Across North America, risk aversion is on the rise again.

According to BNN Bloomberg, Tiff Macklem, Governor of the Bank of Canada, recently stated in a speech,

“The COVID-19 pandemic has made it painfully clear that how well we mange [sic] risks has a huge impact on our well-being,” Macklem said. “Globally, I don’t think it’s an exaggeration to say that the quality of risk management will increasingly influence the success and stability of societies.”

Cushman & Wakefield, a global real estate services firm, discuss the potential drawbacks to risk aversion in a recent article,

“In the longer term, risk aversion is likely to lead to economic damage, and potentially societal change. We know that when the economy performs less well, consumer and financial risk aversion increases. To the extent that risk aversion is overexpressed, it will supress growth and ironically create greater risk of loss. We also know that the most significant economic impact of previous pandemics has stemmed not from mortality or from inherent output issues, but from risk aversion. When people don’t go to work, don’t go shopping, and sit on their cash the whole economy suffers.”

It’s hard to disagree with Cushman & Wakefield. Whether you like it or not, COVID-19 is propelling a dangerous culture of risk aversion.

According to Financial Post,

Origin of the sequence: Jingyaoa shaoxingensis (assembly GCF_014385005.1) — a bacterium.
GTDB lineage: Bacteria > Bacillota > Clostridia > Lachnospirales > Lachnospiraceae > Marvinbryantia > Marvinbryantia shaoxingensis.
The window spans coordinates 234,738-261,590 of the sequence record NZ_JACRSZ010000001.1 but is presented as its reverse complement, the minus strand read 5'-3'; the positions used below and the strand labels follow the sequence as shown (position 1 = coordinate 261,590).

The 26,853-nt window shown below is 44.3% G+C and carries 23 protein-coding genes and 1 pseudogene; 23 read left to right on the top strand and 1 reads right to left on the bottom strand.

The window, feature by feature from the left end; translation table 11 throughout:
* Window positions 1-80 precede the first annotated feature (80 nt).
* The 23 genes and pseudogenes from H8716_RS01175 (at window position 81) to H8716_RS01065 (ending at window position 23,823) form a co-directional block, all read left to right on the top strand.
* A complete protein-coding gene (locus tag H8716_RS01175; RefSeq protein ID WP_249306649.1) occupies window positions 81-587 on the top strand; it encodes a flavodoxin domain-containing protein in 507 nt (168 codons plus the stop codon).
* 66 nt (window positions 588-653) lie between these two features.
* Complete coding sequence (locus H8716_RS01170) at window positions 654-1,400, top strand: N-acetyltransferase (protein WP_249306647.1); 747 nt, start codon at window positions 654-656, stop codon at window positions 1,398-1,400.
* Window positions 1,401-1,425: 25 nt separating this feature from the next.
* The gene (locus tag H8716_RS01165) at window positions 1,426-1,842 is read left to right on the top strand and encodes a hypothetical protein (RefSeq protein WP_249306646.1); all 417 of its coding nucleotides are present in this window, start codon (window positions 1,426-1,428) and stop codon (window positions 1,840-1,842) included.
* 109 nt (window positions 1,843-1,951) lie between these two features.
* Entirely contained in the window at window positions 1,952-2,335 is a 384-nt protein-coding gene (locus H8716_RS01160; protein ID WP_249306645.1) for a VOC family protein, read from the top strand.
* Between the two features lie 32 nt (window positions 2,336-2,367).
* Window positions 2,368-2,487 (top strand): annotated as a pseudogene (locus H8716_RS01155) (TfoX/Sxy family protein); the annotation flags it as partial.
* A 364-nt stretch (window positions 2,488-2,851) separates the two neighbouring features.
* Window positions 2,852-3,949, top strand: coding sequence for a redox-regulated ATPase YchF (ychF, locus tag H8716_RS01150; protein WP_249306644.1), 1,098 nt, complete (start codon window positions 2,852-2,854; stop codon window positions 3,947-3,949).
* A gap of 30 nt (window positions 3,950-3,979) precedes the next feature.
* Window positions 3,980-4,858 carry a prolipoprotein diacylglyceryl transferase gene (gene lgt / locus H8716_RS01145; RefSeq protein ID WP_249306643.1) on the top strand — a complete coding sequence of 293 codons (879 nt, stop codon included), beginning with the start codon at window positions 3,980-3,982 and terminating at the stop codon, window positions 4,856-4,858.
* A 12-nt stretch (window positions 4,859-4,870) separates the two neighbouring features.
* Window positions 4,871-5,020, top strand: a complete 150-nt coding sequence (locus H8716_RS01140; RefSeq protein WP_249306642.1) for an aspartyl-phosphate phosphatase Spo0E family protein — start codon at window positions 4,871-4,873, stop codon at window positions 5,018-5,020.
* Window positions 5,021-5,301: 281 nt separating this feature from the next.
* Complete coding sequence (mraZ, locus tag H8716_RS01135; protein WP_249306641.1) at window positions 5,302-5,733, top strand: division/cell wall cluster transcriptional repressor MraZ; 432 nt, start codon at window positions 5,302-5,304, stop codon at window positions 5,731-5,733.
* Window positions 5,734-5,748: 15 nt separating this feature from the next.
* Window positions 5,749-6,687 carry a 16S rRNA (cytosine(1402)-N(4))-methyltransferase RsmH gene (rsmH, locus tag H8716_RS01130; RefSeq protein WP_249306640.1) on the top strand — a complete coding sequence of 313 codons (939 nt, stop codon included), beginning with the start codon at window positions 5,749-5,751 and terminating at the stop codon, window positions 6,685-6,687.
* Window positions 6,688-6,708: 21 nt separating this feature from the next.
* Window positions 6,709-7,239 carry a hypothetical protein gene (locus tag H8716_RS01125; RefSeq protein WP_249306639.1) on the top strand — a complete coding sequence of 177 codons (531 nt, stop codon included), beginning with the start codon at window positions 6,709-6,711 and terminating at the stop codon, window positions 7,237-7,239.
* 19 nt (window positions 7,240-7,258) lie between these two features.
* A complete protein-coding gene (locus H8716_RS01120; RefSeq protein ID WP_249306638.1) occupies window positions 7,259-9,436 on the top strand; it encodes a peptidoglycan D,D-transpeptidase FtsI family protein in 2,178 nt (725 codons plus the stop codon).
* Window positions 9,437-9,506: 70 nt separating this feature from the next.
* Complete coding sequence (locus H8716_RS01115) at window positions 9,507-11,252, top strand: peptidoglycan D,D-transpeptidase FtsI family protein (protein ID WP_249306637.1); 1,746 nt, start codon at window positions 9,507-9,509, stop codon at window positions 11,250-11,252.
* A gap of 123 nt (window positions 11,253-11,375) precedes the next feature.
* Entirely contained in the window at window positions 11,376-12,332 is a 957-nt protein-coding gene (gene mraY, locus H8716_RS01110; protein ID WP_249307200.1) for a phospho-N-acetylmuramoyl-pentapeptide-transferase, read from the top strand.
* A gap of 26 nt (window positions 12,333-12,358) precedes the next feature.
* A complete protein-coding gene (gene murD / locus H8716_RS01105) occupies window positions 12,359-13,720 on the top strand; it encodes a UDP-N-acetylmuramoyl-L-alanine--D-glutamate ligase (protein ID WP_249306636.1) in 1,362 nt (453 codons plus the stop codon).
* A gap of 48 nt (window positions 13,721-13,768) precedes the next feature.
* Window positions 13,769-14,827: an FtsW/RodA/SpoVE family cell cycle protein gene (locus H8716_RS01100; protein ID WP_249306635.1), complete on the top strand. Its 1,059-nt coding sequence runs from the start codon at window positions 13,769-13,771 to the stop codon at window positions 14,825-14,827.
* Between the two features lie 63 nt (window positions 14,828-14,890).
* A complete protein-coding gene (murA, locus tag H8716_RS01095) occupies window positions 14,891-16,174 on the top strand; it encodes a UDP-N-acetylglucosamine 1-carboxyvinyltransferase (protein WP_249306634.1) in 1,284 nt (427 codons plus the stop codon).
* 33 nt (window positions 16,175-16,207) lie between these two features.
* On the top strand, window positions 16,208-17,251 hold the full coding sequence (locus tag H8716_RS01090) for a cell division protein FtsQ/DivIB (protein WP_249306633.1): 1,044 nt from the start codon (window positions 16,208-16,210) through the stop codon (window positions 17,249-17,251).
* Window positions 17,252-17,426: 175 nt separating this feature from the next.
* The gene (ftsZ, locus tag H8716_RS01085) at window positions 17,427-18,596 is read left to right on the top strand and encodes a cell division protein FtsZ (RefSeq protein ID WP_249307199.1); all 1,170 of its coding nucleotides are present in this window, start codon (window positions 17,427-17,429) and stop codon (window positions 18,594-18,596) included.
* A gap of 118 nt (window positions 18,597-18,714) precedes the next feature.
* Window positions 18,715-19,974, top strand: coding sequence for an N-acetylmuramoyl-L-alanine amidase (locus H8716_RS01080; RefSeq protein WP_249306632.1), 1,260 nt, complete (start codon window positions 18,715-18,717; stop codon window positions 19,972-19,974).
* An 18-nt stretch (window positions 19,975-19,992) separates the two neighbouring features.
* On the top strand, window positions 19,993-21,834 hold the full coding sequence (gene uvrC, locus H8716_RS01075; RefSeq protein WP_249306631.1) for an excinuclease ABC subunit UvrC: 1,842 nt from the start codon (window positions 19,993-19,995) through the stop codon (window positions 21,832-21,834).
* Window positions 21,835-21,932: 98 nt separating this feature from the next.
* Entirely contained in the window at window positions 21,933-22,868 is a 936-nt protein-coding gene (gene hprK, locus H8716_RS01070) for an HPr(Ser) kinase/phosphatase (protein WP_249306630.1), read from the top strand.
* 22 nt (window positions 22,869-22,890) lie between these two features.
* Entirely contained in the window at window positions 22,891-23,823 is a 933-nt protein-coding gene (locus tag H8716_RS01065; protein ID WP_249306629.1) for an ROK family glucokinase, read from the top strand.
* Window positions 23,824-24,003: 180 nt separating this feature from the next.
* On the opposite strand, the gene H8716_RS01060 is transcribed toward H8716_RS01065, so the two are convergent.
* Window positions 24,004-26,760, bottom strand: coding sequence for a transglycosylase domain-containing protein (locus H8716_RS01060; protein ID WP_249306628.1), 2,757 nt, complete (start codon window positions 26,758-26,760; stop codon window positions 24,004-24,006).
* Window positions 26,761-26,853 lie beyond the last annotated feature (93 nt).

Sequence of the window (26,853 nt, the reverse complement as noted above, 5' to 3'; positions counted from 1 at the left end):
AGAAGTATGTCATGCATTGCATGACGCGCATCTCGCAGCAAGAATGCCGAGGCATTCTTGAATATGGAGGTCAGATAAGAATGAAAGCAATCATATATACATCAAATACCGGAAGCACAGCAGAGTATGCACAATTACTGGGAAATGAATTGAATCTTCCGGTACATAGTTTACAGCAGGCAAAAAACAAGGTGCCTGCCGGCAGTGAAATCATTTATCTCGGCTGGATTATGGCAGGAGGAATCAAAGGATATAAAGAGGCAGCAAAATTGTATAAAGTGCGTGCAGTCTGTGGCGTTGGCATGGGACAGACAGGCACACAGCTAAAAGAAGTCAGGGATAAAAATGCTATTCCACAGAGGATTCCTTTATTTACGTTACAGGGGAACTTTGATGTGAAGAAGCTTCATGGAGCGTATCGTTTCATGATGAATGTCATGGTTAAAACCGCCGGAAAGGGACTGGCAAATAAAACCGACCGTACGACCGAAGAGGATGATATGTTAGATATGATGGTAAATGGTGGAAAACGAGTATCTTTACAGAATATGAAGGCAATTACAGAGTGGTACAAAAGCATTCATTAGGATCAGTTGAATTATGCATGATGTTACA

Canadian consumer confidence recorded its largest one-week decline in five months as the nation gets hit by a second wave of COVID-19 cases.”

Depressed consumer sentiment in Canada is likely to remain until a COVID-19 vaccine is developed, if a recent study from Gallup is any indication.

According to Gallup,

“An effective COVID-19 vaccine ranks as most influential to Americans when they think about resuming their normal spending. About seven in 10 say the development of such a vaccine would have a minor or major impact on their willingness to start spending regularly.”


“With consumer spending traditionally driving approximately 70% of the U.S. economy, it appears that a broad and consistent economic recovery may depend primarily on the development of an effective vaccine.

In short, North American consumers may not return to their baseline risk tolerance for almost 2 years, given the current pace of COVID-19 vaccine development. 

Risk Aversion Could Remain Widespread for Years

As long as the threat of COVID-19 looms, heightened risk aversion will exist. This poses a host of economic and societal challenges, many of which could permanently alter the lives of millions of people.

However, before you give up all hope of life returning to normal, consider the following passage from the Harvard Business Review (HBR)…

“Almost all business leaders reluctantly admit that the current crisis also marks an inflection point: The world after it is unlikely to resemble the one before it. Their priority, when they get a moment’s respite, must be to remake their organizations to cope with the ‘new normal.’”

Sound familiar?

This excerpt comes from a March 2010 issue of the HBR discussing the Great Recession — not COVID-19. More than a decade out from this publication, can we truly say that the world doesn’t resemble what it did in 2010? Yes, things changed. Breaking Bad isn’t on the air anymore and Kodak went bankrupt. But we’re still here, and on that note, so is Kodak.

The more things change, the more they stay the same…